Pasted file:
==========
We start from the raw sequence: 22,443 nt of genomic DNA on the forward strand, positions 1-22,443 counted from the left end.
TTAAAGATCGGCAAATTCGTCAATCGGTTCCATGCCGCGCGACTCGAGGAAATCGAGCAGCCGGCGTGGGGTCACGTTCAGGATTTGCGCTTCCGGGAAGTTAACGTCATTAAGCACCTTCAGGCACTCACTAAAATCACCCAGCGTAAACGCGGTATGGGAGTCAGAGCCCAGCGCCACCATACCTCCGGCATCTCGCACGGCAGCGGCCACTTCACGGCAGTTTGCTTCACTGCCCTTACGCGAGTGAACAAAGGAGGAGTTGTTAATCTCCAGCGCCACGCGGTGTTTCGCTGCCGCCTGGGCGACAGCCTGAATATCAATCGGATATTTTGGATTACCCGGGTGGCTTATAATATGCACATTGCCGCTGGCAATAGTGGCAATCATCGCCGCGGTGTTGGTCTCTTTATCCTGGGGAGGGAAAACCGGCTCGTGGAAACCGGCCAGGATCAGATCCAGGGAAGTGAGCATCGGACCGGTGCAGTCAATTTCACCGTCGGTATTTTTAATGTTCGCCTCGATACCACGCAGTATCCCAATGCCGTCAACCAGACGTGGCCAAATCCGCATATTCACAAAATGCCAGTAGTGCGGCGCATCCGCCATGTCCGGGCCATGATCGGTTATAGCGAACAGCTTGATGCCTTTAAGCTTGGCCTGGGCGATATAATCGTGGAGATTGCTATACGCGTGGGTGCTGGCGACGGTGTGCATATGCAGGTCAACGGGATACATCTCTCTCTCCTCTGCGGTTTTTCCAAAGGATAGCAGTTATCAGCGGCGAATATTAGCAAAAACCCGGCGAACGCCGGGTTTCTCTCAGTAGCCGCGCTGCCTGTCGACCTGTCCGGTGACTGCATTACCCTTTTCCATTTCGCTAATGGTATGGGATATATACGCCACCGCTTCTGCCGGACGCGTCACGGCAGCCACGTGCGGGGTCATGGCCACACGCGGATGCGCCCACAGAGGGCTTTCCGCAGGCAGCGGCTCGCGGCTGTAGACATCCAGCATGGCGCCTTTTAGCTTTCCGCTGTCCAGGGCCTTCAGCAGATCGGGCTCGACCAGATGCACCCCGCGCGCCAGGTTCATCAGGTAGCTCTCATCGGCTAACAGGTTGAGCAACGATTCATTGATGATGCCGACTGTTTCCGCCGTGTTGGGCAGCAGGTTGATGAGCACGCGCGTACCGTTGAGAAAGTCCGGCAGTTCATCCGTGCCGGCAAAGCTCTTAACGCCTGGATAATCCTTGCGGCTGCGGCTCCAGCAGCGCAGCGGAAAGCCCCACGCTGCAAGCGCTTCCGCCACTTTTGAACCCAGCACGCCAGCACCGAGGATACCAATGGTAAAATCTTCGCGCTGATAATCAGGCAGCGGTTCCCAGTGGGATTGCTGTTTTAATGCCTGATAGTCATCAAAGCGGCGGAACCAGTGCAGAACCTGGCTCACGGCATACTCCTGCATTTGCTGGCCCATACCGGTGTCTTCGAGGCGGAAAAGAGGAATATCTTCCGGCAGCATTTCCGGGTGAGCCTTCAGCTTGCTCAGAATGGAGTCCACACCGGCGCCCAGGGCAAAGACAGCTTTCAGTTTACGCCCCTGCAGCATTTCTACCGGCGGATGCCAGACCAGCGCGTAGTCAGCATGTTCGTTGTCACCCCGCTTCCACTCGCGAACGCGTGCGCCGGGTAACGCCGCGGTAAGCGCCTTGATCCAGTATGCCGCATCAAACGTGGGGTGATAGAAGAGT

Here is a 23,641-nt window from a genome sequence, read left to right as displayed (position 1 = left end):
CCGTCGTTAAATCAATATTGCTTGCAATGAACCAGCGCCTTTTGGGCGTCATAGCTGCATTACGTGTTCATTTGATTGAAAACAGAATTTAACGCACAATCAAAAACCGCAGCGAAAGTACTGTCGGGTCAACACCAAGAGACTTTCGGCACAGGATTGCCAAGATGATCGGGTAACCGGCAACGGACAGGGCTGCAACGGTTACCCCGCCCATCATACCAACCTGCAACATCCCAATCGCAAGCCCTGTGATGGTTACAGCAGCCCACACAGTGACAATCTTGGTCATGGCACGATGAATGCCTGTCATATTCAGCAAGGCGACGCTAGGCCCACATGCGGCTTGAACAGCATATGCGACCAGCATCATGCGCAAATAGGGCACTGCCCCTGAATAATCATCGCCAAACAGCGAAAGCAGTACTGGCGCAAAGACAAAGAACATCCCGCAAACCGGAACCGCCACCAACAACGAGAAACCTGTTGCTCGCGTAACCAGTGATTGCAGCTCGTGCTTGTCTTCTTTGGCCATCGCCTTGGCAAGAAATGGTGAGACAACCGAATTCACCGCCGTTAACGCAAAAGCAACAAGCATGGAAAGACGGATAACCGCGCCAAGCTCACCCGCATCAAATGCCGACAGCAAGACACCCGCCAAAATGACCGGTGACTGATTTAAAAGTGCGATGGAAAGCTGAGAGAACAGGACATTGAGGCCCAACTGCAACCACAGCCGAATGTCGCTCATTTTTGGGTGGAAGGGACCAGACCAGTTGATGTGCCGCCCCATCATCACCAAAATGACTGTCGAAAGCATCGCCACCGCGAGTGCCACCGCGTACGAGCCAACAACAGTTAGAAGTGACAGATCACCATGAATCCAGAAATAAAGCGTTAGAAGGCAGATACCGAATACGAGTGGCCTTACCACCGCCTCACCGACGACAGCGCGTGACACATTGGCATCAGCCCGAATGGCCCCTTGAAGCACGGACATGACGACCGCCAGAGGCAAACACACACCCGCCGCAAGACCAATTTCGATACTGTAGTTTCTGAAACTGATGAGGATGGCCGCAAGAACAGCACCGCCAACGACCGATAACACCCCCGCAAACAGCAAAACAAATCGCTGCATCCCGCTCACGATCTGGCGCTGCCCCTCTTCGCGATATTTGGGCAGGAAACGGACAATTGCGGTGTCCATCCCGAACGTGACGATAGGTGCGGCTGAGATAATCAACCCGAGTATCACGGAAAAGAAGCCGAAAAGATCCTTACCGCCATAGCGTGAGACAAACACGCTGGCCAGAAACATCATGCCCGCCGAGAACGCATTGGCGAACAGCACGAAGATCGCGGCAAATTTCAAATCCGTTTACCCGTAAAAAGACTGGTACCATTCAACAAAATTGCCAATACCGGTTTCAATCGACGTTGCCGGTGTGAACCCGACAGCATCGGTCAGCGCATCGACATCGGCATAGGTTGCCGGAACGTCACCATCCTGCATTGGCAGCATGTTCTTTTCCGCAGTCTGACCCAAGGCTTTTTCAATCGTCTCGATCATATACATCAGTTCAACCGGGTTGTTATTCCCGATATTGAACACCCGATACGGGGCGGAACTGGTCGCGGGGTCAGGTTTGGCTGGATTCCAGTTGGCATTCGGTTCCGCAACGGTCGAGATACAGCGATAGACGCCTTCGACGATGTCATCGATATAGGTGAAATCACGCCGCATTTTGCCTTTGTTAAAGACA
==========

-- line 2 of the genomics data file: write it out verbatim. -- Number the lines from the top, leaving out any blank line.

TTAAAGATCGGCAAATTCGTCAATCGGTTCCATGCCGCGCGACTCGAGGAAATCGAGCAGCCGGCGTGGGGTCACGTTCAGGATTTGCGCTTCCGGGAAGTTAACGTCATTAAGCACCTTCAGGCACTCACTAAAATCACCCAGCGTAAACGCGGTATGGGAGTCAGAGCCCAGCGCCACCATACCTCCGGCATCTCGCACGGCAGCGGCCACTTCACGGCAGTTTGCTTCACTGCCCTTACGCGAGTGAACAAAGGAGGAGTTGTTAATCTCCAGCGCCACGCGGTGTTTCGCTGCCGCCTGGGCGACAGCCTGAATATCAATCGGATATTTTGGATTACCCGGGTGGCTTATAATATGCACATTGCCGCTGGCAATAGTGGCAATCATCGCCGCGGTGTTGGTCTCTTTATCCTGGGGAGGGAAAACCGGCTCGTGGAAACCGGCCAGGATCAGATCCAGGGAAGTGAGCATCGGACCGGTGCAGTCAATTTCACCGTCGGTATTTTTAATGTTCGCCTCGATACCACGCAGTATCCCAATGCCGTCAACCAGACGTGGCCAAATCCGCATATTCACAAAATGCCAGTAGTGCGGCGCATCCGCCATGTCCGGGCCATGATCGGTTATAGCGAACAGCTTGATGCCTTTAAGCTTGGCCTGGGCGATATAATCGTGGAGATTGCTATACGCGTGGGTGCTGGCGACGGTGTGCATATGCAGGTCAACGGGATACATCTCTCTCTCCTCTGCGGTTTTTCCAAAGGATAGCAGTTATCAGCGGCGAATATTAGCAAAAACCCGGCGAACGCCGGGTTTCTCTCAGTAGCCGCGCTGCCTGTCGACCTGTCCGGTGACTGCATTACCCTTTTCCATTTCGCTAATGGTATGGGATATATACGCCACCGCTTCTGCCGGACGCGTCACGGCAGCCACGTGCGGGGTCATGGCCACACGCGGATGCGCCCACAGAGGGCTTTCCGCAGGCAGCGGCTCGCGGCTGTAGACATCCAGCATGGCGCCTTTTAGCTTTCCGCTGTCCAGGGCCTTCAGCAGATCGGGCTCGACCAGATGCACCCCGCGCGCCAGGTTCATCAGGTAGCTCTCATCGGCTAACAGGTTGAGCAACGATTCATTGATGATGCCGACTGTTTCCGCCGTGTTGGGCAGCAGGTTGATGAGCACGCGCGTACCGTTGAGAAAGTCCGGCAGTTCATCCGTGCCGGCAAAGCTCTTAACGCCTGGATAATCCTTGCGGCTGCGGCTCCAGCAGCGCAGCGGAAAGCCCCACGCTGCAAGCGCTTCCGCCACTTTTGAACCCAGCACGCCAGCACCGAGGATACCAATGGTAAAATCTTCGCGCTGATAATCAGGCAGCGGTTCCCAGTGGGATTGCTGTTTTAATGCCTGATAGTCATCAAAGCGGCGGAACCAGTGCAGAACCTGGCTCACGGCATACTCCTGCATTTGCTGGCCCATACCGGTGTCTTCGAGGCGGAAAAGAGGAATATCTTCCGGCAGCATTTCCGGGTGAGCCTTCAGCTTGCTCAGAATGGAGTCCACACCGGCGCCCAGGGCAAAGACAGCTTTCAGTTTACGCCCCTGCAGCATTTCTACCGGCGGATGCCAGACCAGCGCGTAGTCAGCATGTTCGTTGTCACCCCGCTTCCACTCGCGAACGCGTGCGCCGGGTAACGCCGCGGTAAGCGCCTTGATCCAGTATGCCGCATCAAACGTGGGGTGATAGAAGAGT